The Nå†yaçåstra devotes chapters to the design of stages and to props, costumes, and makeup, but the bulk of the text is preoccupied with the expression of emotion through the body via speech, music, and gesture. Its obsessively tidy classifications (about which I shall say more) include descriptions of thirty-six different “looks” (to which it gives primacy in emotional expression; Nå†yaçåstra 14.22–33; Rangacharya 1996: 113), twenty-four facial expressions, an equal number of hand gestures, and thirty-two foot movements used in dance and mime (Nå†yaçåstra 8–11; Rangacharya 1996: 80–96). Two lengthy chapters are devoted to poetic meters, ornaments, and techniques, and two more, on theatrical speech, prescribe the use of several languages and dialects in accordance with the social status or geographical origin of characters (suggesting this drama’s aim to encompass a stratified and multilingual society, and making the label “Sanskrit drama” an oversimplification). Six chapters, including three of the longest in the text, are devoted to musical performance, and the single longest deals with songs, which are to be interspersed throughout a play and performed by an ensemble located at one side of the stage. The fact that drama itself is sometimes defined synaesthetically as “visible poetry” (d®çya kåvya; Rangacharya 1996: 356) suggests the aptness of the standard Indian-English word for the visuals in a modern filmsong sequence, which are identified as the “picturization” of the music and lyrics.

This format of alternately spoken and sung performance, which gave great emphasis to poetic and musical expression of emotion, survived the demise of Sanskrit drama toward the end of the first millennium CE and became characteristic of a range of regional folk dramatic forms using vernacular languages; it was transferred to the urban proscenium stage by the (mainly Hindi/Urdu language) “Parsi theatre” troupes of the nineteenth century. It also became, after the introduction of film sound to India in 1931, the standard format for commercial cinema. Just as, in Sanskrit and most regional languages, there was no word for “play” that did not imply “music-and-dance drama,” so Indian-English “film” normally means one incorporating songs and dances, and there has never been a separate genre category of “musical” in the Hollywood sense. The specialized skills of lyricists and composers are highly valued within the industry and among its fans, and their names are likely to appear on posters and billboards as a way of promoting a film (stars’ names seldom appear, since their faces instantly identify them). Since the 1970s, dialog writers have sometimes received equally high billing, and the scripts of many popular films have been published in booklet or audiocassette form.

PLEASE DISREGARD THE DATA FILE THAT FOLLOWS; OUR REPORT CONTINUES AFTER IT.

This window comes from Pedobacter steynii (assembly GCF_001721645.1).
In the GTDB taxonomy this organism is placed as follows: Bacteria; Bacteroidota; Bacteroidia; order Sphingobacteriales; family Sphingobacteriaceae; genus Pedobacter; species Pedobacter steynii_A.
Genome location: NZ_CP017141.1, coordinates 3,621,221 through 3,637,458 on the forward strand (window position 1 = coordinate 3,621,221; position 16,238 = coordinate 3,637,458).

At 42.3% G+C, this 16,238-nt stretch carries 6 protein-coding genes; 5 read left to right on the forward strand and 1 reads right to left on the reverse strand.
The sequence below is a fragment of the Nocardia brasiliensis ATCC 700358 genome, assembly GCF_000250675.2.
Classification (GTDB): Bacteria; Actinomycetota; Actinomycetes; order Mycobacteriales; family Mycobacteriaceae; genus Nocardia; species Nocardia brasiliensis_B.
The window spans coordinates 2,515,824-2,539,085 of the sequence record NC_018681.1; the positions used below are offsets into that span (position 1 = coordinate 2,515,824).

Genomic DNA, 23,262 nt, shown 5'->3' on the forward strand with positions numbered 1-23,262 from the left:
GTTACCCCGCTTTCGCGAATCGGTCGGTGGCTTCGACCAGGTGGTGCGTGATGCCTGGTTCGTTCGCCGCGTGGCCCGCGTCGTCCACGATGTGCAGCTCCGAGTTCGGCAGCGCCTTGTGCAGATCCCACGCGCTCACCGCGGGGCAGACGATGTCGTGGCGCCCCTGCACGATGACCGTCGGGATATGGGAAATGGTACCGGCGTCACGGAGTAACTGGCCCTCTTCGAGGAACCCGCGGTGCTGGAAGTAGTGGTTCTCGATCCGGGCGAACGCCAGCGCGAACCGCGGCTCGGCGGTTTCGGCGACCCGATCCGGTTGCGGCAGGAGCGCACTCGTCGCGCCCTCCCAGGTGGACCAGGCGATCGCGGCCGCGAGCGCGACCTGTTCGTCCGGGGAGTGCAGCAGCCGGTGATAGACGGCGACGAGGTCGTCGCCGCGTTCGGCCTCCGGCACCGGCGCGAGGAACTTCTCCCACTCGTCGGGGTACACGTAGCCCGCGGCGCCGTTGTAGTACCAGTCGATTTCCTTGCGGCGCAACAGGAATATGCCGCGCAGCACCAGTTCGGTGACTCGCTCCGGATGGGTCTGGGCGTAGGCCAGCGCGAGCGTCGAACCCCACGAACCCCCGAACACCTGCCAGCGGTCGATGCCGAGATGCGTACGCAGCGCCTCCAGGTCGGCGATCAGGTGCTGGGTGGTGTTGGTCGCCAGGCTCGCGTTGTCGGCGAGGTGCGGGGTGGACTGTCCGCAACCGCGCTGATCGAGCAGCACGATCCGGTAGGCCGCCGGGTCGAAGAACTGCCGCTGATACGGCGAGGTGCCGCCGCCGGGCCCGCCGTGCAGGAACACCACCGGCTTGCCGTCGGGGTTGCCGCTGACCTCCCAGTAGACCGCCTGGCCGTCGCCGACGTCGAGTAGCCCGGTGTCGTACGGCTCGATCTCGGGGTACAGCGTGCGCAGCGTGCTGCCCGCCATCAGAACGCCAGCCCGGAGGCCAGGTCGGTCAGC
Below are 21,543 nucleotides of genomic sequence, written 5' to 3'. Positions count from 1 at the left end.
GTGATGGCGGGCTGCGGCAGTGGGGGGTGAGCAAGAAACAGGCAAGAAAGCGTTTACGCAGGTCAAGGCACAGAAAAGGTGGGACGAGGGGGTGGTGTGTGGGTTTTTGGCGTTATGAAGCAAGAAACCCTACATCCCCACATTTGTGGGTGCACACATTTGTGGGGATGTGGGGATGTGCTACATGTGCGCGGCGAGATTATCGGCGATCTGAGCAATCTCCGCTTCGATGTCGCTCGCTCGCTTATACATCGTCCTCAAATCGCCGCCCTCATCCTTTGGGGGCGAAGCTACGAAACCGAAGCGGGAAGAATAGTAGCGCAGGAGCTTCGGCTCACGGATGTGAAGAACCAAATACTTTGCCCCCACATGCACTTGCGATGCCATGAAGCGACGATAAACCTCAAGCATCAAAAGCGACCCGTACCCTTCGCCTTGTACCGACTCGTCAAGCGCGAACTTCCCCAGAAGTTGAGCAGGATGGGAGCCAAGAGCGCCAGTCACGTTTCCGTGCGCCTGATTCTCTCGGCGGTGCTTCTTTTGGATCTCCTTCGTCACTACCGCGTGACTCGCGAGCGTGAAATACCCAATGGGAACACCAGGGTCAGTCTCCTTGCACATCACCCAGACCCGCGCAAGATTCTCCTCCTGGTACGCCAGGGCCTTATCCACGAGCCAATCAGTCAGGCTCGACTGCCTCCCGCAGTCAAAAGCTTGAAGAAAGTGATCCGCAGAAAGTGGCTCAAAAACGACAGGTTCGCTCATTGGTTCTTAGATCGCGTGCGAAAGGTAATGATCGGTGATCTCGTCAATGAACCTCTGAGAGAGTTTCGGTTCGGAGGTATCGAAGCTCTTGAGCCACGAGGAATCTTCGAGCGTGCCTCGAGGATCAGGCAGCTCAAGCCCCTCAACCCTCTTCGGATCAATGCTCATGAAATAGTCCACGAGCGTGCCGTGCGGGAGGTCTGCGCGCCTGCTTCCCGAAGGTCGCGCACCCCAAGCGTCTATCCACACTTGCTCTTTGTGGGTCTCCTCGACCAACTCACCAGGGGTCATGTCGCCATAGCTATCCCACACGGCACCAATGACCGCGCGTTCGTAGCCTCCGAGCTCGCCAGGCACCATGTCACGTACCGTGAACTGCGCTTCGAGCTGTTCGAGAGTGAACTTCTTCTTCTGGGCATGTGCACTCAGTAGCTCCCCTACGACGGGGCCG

The rhetorical and musical dimensions of Indian popular cinema, like those of older genres of performance, present a challenge to English-language viewers. Although the hybrid melodies, instrumentation, and rhythms of film songs may be appreciated as music, the poetry of their lyrics is lost—even when (as is unfortunately not always the case) song sequences are subtitled on commercial DVD releases. Dialog subtitles too mostly fail to convey the clever colloquial patois, dramatic innuendo, wordplay, double entendre, and intertextual referencing that abounds in these films and that makes “film dialog” a performance genre unto itself—an artificial but admired speech register that is jokingly referred to in such Hindi expressions as “filmåylog mårnå” (to speak in an exaggeratedly emotional manner). To a far greater extent than is the case in America, the remembered language of popular films—phrases from dialog and lyrics of songs—circulate in everyday speech together with other bodies of oral tradition (such as aphoristic couplets from medieval poet-saints like KabDr and MDråbåD) and contribute to a range of casual “performances”—as when one speaker cites part of a line of film dialog and another completes it. In the party game antåk‚ar (“game of the last syllable”), players or teams compete to demonstrate their memory of song lyrics, with the last syllable of a remembered song-line yielding the first syllable of one to be recalled by the next contestant.10 Such practices reflect not simply the extent (distressing to some cultural critics) to which film language pervades modern Indian life; they also point to the continuing high valuation of oral rhetorical performance in general— including secular speeches, religious sermons (themselves often accompanied by music), and poetic recitations that sometimes attract stadium-filling crowds.